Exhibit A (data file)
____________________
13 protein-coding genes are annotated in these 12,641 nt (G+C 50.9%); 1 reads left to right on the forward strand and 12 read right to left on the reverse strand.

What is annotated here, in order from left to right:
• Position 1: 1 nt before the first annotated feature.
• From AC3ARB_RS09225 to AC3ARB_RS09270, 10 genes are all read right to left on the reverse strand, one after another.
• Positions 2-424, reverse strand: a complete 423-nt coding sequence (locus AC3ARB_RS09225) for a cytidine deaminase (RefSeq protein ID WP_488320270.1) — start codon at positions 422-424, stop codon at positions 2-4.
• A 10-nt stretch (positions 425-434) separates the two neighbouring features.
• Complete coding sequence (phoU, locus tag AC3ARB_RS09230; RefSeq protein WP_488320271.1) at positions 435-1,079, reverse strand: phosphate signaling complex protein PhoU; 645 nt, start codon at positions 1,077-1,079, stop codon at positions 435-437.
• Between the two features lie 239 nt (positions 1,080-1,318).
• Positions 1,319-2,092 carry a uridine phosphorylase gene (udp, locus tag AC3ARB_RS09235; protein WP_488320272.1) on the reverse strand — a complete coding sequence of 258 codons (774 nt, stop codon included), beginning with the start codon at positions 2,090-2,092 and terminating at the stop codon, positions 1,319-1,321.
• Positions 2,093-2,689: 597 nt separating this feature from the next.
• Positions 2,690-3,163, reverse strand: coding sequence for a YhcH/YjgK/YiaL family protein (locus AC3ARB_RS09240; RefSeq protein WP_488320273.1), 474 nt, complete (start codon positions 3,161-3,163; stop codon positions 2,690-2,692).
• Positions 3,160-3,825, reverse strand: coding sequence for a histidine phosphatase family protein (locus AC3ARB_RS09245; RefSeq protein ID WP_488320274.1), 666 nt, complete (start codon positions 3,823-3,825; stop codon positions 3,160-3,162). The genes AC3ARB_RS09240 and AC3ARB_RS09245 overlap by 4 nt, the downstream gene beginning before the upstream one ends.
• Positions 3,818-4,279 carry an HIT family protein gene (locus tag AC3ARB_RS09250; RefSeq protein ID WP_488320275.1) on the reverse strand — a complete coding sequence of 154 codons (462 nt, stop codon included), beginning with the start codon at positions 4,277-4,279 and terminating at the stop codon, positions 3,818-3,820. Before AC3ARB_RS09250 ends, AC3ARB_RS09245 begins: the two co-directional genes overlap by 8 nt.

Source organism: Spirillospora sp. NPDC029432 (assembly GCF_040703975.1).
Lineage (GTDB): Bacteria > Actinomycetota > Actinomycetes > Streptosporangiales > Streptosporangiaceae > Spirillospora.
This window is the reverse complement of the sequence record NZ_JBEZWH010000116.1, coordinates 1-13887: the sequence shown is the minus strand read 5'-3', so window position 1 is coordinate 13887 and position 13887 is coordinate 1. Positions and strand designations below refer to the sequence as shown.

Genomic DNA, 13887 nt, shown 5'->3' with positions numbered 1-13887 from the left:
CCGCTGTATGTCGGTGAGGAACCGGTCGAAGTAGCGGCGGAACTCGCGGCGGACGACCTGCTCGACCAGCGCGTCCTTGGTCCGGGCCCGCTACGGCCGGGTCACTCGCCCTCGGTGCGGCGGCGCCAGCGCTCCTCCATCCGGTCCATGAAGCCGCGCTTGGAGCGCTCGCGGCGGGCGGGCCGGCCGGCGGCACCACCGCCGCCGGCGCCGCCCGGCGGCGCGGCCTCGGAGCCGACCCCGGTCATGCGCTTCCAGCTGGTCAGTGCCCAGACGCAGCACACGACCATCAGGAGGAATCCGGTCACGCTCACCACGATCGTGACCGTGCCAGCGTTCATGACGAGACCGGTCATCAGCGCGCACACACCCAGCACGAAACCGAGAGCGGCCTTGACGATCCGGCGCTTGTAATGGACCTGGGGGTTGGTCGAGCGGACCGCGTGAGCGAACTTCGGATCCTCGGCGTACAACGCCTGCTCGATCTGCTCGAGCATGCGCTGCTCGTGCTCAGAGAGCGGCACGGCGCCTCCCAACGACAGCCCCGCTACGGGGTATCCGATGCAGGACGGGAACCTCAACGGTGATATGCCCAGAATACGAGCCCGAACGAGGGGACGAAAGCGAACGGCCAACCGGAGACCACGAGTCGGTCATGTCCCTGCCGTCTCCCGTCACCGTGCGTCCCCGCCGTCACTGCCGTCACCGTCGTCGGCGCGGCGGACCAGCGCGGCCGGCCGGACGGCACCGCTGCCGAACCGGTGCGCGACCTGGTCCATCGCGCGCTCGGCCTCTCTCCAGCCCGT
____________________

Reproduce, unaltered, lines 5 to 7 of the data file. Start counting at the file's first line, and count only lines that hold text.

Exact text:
• Positions 2-424, reverse strand: a complete 423-nt coding sequence (locus AC3ARB_RS09225) for a cytidine deaminase (RefSeq protein ID WP_488320270.1) — start codon at positions 422-424, stop codon at positions 2-4.
• A 10-nt stretch (positions 425-434) separates the two neighbouring features.
• Complete coding sequence (phoU, locus tag AC3ARB_RS09230; RefSeq protein WP_488320271.1) at positions 435-1,079, reverse strand: phosphate signaling complex protein PhoU; 645 nt, start codon at positions 1,077-1,079, stop codon at positions 435-437.